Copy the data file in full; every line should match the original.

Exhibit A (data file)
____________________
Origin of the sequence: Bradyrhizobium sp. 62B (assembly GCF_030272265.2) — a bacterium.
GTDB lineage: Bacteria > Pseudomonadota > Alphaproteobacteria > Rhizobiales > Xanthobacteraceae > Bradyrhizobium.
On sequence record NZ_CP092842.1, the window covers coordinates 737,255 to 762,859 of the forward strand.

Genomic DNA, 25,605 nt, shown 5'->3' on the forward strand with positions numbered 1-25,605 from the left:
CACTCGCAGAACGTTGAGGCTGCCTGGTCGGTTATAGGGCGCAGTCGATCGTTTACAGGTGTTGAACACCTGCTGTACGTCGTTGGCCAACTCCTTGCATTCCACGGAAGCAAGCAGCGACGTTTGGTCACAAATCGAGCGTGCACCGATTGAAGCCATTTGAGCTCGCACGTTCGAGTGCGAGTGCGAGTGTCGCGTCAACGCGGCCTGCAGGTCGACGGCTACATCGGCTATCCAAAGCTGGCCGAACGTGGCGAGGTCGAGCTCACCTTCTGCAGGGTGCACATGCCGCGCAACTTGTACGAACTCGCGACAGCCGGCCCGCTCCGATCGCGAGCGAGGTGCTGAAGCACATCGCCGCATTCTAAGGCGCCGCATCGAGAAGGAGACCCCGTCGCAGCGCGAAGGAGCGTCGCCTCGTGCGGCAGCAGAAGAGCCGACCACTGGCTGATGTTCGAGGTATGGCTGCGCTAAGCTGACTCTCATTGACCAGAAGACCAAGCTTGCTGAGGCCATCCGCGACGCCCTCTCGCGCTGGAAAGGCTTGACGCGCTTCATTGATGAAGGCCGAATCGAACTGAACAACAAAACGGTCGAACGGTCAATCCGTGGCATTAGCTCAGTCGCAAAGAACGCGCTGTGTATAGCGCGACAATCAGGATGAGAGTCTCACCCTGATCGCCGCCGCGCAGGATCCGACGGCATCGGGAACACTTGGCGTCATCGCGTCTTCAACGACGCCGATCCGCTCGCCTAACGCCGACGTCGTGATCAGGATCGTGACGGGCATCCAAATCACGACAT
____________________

Origin of the sequence: Bradyrhizobium sp. 62B (assembly GCF_030272265.2) — a bacterium.
GTDB lineage: Bacteria > Pseudomonadota > Alphaproteobacteria > Rhizobiales > Xanthobacteraceae > Bradyrhizobium.
On sequence record NZ_CP092842.1, the window covers coordinates 737,255 to 762,859 of the forward strand.

Genomic DNA, 25,605 nt, shown 5'->3' on the forward strand with positions numbered 1-25,605 from the left:
CACTCGCAGAACGTTGAGGCTGCCTGGTCGGTTATAGGGCGCAGTCGATCGTTTACAGGTGTTGAACACCTGCTGTACGTCGTTGGCCAACTCCTTGCATTCCACGGAAGCAAGCAGCGACGTTTGGTCACAAATCGAGCGTGCACCGATTGAAGCCATTTGAGCTCGCACGTTCGAGTGCGAGTGCGAGTGTCGCGTCAACGCGGCCTGCAGGTCGACGGCTACATCGGCTATCCAAAGCTGGCCGAACGTGGCGAGGTCGAGCTCACCTTCTGCAGGGTGCACATGCCGCGCAACTTGTACGAACTCGCGACAGCCGGCCCGCTCCGATCGCGAGCGAGGTGCTGAAGCACATCGCCGCATTCTAAGGCGCCGCATCGAGAAGGAGACCCCGTCGCAGCGCGAAGGAGCGTCGCCTCGTGCGGCAGCAGAAGAGCCGACCACTGGCTGATGTTCGAGGTATGGCTGCGCTAAGCTGACTCTCATTGACCAGAAGACCAAGCTTGCTGAGGCCATCCGCGACGCCCTCTCGCGCTGGAAAGGCTTGACGCGCTTCATTGATGAAGGCCGAATCGAACTGAACAACAAAACGGTCGAACGGTCAATCCGTGGCATTAGCTCAGTCGCAAAGAACGCGCTGTGTATAGCGCGACAATCAGGATGAGAGTCTCACCCTGATCGCCGCCGCGCAGGATCCGACGGCATCGGGAACACTTGGCGTCATCGCGTCTTCAACGACGCCGATCCGCTCGCCTAACGCCGACGTCGTGATCAGGATCGTGACGGGCATCCAAATCACGACAT